In Greek philosophy, it is generally taken that the line and the circle form a contrary. For example in Aristoteles Physics generally takes that motion can be formed out of this contrary, and this is affirmed in Newtonian Mechanics where the general motion of a body is decomposed into rotational and linear motions.

In the Platonic dialogue, Parmenides, he defines the circle and straight line as:

a. The round is that which all the extreme points are equidistant from the centre.

b. The straight is that in which the centre intercepts the view of the extremes.

In this picture, the straight line appears as a 'degeneration' of the circle; this to me at least appears implicitly, given the language that Parmenides uses; is there definite textual evidence that this is the case?

  • How do you understand "the centre intercepts the view of the extremes"? – Ram Tobolski Feb 16 '15 at 18:57
  • @tobolski: consider the Line; not as the Euclidean Line; which is synthetic; but as the Real Line, which has an originary point; from there one sees'the extremes' - the limits. – Mozibur Ullah Feb 17 '15 at 16:33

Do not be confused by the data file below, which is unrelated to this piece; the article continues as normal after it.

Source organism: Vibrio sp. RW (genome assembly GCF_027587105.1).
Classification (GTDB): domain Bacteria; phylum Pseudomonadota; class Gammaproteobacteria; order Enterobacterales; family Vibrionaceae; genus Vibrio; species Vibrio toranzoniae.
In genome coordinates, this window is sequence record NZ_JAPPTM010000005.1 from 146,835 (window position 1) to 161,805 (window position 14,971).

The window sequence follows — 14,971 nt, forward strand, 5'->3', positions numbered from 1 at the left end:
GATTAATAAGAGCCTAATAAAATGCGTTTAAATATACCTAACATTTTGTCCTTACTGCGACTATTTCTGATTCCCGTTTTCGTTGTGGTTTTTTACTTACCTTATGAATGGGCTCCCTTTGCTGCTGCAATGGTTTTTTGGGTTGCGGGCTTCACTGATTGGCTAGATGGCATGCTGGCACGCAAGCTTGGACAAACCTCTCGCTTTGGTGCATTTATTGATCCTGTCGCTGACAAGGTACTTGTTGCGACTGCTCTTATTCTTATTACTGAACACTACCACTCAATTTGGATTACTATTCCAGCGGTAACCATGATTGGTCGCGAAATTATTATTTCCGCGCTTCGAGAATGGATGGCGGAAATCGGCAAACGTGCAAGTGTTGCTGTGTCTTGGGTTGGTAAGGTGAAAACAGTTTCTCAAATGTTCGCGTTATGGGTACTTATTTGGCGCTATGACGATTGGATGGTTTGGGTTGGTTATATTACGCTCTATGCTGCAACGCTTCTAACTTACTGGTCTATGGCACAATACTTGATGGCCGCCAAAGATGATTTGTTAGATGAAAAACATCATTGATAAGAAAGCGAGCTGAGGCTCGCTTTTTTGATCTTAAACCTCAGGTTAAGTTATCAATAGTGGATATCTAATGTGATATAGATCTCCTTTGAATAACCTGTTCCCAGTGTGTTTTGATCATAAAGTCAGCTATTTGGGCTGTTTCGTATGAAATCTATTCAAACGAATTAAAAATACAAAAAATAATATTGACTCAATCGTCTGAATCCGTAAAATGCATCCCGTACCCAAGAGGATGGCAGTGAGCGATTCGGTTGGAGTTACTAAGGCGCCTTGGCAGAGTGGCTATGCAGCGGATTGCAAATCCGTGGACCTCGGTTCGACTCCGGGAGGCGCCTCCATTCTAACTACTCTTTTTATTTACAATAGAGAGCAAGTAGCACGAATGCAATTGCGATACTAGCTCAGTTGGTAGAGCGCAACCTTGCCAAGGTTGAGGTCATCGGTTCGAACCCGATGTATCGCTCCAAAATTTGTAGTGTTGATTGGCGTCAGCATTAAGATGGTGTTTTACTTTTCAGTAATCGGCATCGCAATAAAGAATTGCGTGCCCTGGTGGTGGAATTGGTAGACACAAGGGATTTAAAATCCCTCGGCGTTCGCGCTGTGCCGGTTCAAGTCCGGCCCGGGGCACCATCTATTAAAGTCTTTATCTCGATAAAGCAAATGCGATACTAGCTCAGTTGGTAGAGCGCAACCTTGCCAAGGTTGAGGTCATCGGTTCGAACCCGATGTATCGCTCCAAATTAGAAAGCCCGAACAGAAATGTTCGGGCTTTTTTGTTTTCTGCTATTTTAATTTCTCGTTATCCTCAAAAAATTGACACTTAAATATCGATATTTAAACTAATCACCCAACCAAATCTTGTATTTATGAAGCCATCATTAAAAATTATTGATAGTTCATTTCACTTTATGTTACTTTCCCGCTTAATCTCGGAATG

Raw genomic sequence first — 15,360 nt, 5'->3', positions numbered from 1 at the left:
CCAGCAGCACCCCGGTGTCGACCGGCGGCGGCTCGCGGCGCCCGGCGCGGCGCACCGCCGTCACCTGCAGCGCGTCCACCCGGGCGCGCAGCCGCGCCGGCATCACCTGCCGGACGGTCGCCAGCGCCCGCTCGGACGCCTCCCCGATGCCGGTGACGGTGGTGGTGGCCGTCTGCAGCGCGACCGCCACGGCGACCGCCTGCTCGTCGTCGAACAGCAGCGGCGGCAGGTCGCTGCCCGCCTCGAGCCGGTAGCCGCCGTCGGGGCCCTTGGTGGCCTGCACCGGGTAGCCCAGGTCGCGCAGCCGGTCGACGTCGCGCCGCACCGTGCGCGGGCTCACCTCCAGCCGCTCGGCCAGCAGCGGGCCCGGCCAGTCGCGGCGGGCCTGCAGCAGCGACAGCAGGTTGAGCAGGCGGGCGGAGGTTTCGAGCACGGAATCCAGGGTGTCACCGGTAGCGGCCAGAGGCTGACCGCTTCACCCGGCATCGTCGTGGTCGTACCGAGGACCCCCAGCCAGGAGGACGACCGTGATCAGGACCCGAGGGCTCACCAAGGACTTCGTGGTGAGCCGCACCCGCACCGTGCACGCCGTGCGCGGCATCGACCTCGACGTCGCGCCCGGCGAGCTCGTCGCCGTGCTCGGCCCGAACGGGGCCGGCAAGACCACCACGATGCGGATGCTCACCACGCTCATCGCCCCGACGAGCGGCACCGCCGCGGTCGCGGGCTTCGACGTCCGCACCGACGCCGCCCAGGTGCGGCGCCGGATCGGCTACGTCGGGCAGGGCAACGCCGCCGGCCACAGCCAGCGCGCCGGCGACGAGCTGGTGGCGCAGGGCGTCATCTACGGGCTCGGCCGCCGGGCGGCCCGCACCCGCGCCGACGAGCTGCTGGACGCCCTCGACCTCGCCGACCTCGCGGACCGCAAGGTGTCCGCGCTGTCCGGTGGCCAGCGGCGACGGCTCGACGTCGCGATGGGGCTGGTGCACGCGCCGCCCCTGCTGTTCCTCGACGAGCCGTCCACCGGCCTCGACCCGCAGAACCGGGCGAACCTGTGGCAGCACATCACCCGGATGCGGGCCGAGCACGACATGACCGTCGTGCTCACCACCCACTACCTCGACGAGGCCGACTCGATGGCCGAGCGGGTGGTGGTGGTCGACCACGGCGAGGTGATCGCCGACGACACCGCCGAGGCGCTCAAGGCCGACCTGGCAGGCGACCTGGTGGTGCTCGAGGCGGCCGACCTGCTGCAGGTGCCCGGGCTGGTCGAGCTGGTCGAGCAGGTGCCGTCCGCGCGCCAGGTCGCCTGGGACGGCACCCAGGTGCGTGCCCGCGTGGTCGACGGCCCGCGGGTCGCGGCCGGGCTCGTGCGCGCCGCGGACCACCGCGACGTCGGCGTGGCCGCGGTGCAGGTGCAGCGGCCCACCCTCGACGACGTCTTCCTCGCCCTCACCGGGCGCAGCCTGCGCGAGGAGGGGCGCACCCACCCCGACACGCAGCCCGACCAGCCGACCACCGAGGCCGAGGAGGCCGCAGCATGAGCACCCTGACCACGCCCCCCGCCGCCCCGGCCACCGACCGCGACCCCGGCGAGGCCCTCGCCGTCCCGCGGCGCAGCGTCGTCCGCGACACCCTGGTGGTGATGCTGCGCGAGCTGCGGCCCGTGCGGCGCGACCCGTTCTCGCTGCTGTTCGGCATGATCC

• Secondly it ties in with Aristotles notion of linear motion which moves along an axis, through degrees of potency understood as up/down; ie imagine yourself at the centre of the earth and throw a stone up; it goes up in a vertical direction - to its limit - and then back down, through the centre, and to its other limit. – Mozibur Ullah Feb 17 '15 at 16:36
  • @MoziburUllah Wy do you consider the extremes as infinitary? To me the round as defined above is more like a disc and the straight is a star shaped set (considering them as subsets of some euclidean space). – Alp Uzman Jan 7 '16 at 9:13

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